But your best way of transport is actually a two wheeler. Priced at 50,000 IDR to 1,20,000 IDR per day depending on the type of motor bike, this is your cheapest mode of transport. Indonesians drive on the left side of the road. Fuel is considerably cheap at Fuel stations/Petrol bunks. Within villages, you will find small shops selling you fuel in bottles, however, they charge you more. The northern part of Bali is hilly and most of the roads in and around Ubud are narrow. Google maps works really well, so you won't get lost. so rent a two wheeler only if you have experience riding one and are not scared of the terrain. 

There are 10-13 seater shuttles available between major towns and to the airport at really reasonable prices. A cab from Ubud to Kuta will cost you around 2,50,000 IDR while a shuttle will cost you 60,000 IDR per person. So if you are single, it really works out financially. You will be picked up from your hotel or the closest main road and dropped at a single point. There are fixed time departures, so use this only if the time works out for you. You need to book these in advance.


Bali is predominantly Hindu in religion and most of the attractions, other than the beach are actually Hindu Temples. You have an entry fee at all the famous temples and tourists are not allowed inside the main temple. However, a few of them expect you to wear a sarong even to enter the premises (men have to wear one too). You will find a lot of hawkers trying to sell you sarongs outside the temple, before you even buy the ticket, but be aware that there are free of cost sarongs given at the entrance of the temples, such as Goa Gajah. But there are a few temples where they will rent it out to you. My suggestion would be to carry one if you already have it or buying one if you plan on visiting a lot of temples. 


You can buy pre-activated SIM cards in Ubud/Kuta or at the airport. The one at the airport is really really expensive and you are better off pushing it until you get to the city. You have several plans and different service providers, so select what works best for you.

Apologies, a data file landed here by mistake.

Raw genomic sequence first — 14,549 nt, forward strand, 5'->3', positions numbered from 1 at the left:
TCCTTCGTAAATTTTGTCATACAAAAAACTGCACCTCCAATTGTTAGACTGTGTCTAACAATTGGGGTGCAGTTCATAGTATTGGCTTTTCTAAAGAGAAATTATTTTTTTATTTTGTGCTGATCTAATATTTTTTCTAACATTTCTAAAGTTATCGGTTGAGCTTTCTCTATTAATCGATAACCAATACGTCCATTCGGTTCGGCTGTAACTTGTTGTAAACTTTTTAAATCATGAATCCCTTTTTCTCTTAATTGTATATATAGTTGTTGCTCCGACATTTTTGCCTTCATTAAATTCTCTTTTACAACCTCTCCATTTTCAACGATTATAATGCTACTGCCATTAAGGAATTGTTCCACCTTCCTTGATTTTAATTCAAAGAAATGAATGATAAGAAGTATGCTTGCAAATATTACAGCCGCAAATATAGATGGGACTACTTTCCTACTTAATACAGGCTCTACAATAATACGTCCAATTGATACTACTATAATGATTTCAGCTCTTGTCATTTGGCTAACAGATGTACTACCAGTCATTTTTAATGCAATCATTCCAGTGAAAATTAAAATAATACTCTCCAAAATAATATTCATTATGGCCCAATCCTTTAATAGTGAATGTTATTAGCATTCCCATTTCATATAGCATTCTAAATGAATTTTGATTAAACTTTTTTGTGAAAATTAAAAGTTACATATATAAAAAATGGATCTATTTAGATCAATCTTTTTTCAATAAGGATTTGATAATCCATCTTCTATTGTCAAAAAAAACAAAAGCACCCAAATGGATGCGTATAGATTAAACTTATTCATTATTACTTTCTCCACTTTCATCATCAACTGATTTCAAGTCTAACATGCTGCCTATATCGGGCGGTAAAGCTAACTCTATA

Most of the restaurants offer free wi-fi, ask the staff for the password and stay connected.

Friday, October 27, 2017



Ever since I saw Julia Roberts prance about the lush rice fields of Ubud, Bali, I've wanted to go to Bali. After "Eat, Pray, Love" Bali has more or less come to signify Love. Don't you agree?

We were so keen to go to Bali for our honeymoon, but the dates we had and my absolute ignorance about how transit visas work, led us to change our destination to Phuket. We loved the blue seas and golden sands of Phuket. And when you get so much Thai curry to eat, how can you not love it? But Bali always remained a destination that we wanted to vacation in. So it happened, 6 years late, but it did. We were in Bali for our 6th wedding anniversary , last week and it was awesome. The perfect stress free relaxing week that we were both craving for.

But all was not hunky dory in the start. Two days after we booked our tickets, we found out that Mount Agung was on high alert for eruption. Imagine a volcanic eruption pouring magma on to your vacation plans. How often does that happen? It was supposed to erupt in hours to days after the alert, it is still sleeping and lets pray it continues to do so. So after a lot of will it or won't it, we went ahead and booked our stay - 4 days in Ubud at Villa Loka Pala through Airbnb and 2 days near Legian Beach.